ethnicities go as follows: African-American: 2.1%, Asian: 3.3%, Hispanic: 12.2% and two or
more races are at 1.9%. Both American Indian and Pacific Islander ethnic groups represent less
than half a percent of the school. It is a public school and not a Title I school.
A comparing school in the Chandler school district is Chandler Traditional AcademyHumphrey. This school is formally known as Humphrey Elementary School and was a Title I
school before becoming a traditional academy. Ethnicities go as follows: 47.7% white, 9.9%

SUSTAINABILITY IN POVERTY

African American, 34.2%, Hispanic, 5.3% Asian, and 3% American Indian. More than half of
these students (54.4%) receive free or reduced lunch. For many, this is their only meal of the day.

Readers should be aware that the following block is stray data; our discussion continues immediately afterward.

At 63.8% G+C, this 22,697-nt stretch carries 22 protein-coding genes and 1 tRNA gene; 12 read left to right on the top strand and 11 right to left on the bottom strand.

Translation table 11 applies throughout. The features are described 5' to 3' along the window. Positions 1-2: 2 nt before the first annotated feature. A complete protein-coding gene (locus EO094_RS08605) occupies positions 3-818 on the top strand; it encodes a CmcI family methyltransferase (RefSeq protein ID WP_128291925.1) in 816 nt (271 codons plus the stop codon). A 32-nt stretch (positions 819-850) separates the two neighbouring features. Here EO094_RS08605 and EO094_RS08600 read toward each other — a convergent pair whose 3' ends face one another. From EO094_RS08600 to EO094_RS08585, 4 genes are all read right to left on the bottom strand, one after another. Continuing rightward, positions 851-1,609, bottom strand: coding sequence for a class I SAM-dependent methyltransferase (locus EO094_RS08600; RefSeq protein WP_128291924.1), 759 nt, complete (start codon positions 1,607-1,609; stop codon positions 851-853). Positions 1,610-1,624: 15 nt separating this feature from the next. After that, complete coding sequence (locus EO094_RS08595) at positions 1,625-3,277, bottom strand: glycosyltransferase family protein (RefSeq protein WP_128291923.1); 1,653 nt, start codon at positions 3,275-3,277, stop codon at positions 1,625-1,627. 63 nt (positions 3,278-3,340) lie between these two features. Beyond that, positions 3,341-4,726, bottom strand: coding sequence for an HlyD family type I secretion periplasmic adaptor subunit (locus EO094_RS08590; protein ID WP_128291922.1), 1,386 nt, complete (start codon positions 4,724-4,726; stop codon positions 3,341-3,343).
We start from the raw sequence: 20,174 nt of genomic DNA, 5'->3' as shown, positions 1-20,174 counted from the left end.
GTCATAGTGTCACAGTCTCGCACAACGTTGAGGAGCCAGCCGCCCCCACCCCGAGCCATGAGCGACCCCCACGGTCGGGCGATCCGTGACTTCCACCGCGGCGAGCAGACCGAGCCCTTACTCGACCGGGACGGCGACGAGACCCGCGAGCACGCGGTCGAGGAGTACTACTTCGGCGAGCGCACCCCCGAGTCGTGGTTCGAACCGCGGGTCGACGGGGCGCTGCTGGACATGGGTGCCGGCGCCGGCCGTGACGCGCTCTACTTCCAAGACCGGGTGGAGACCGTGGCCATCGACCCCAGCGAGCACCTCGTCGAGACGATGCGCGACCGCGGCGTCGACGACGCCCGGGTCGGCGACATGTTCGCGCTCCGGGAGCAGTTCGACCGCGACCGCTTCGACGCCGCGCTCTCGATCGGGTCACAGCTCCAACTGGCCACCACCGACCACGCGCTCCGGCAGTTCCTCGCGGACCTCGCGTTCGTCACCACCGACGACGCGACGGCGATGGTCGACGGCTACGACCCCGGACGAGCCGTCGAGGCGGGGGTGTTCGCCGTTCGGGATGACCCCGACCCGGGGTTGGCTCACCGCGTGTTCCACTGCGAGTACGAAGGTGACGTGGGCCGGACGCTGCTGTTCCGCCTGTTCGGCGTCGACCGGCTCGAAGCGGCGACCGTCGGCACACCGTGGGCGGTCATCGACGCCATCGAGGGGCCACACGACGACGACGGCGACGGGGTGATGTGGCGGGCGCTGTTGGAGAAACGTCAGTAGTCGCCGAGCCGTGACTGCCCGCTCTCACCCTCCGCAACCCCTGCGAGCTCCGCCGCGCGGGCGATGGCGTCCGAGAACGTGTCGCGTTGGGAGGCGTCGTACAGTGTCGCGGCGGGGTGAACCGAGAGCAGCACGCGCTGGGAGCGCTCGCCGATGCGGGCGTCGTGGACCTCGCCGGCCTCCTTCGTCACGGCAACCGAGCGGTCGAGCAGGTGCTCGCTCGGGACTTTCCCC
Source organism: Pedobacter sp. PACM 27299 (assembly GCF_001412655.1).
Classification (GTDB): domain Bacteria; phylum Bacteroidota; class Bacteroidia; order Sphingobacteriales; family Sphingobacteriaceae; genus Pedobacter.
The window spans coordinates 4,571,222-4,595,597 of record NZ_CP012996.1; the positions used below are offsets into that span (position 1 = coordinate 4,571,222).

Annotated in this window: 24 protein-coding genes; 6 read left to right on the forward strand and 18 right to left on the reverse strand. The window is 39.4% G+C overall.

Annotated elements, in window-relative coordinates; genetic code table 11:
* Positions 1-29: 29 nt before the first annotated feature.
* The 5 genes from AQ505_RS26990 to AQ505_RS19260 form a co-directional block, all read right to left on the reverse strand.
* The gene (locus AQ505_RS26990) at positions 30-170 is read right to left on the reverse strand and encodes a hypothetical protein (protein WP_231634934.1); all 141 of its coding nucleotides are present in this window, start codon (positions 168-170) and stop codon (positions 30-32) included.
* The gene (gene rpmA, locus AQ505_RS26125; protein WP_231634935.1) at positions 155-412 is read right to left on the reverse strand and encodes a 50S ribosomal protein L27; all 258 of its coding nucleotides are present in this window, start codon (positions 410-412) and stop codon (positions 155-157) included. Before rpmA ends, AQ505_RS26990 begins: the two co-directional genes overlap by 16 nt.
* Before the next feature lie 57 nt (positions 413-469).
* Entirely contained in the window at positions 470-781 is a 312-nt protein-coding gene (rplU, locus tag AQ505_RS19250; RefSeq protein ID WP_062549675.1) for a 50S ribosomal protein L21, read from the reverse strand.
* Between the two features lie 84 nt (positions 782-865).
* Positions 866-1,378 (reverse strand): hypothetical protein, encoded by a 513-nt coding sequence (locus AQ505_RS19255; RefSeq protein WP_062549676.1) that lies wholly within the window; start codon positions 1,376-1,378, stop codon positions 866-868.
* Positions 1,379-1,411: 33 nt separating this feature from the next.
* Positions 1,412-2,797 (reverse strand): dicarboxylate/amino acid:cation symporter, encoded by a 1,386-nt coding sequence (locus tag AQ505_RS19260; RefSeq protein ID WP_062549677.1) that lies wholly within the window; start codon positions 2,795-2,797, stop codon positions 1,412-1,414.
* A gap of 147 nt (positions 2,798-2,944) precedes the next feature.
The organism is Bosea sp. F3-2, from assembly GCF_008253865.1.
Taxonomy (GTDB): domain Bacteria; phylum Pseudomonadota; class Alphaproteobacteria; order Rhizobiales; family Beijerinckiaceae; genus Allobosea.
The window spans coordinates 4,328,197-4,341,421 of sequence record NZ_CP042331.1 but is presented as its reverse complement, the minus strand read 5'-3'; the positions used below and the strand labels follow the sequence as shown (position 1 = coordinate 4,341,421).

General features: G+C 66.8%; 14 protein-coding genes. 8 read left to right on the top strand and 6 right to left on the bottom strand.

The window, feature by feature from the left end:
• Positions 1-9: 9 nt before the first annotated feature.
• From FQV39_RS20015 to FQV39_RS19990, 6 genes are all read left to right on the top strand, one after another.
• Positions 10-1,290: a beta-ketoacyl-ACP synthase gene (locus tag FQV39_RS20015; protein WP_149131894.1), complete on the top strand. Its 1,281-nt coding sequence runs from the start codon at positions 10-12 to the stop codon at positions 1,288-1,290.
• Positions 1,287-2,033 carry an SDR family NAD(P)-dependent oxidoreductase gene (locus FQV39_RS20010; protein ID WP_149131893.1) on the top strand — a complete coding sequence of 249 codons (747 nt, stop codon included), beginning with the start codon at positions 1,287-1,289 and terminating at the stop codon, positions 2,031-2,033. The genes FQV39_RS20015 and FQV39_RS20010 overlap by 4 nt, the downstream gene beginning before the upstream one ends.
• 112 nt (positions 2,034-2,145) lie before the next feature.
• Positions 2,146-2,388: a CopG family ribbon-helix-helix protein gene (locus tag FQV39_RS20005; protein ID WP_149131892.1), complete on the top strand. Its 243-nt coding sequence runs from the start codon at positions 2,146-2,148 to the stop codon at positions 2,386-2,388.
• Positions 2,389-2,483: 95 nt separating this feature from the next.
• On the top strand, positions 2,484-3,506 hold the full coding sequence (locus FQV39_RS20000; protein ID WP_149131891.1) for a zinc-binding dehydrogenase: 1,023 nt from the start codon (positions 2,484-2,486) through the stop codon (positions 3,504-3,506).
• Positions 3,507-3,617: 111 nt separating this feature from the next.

Christopher Colclough is very inspirational when speaking of students living in poverty.
In his journal article he states the educational spending and policies of a state or district directly
correlates with the socio-economic status of the area (Colclough, 2012). He also states the
correlation of educational values as poorer states tend to have lower primary enrollments than
richer ones (Colclough, 2012). Economic status has a huge impact on educational outcomes. Part
of the reason it affects the educational outcomes are the health and cognitive risks that come
along with poverty.
Findings suggest a number of neurobiological scans correlate for cognitive delays in
children who are poor (Pavlakis, Noble, Pavlakis, Ali, & Frank, 2015). The developmentally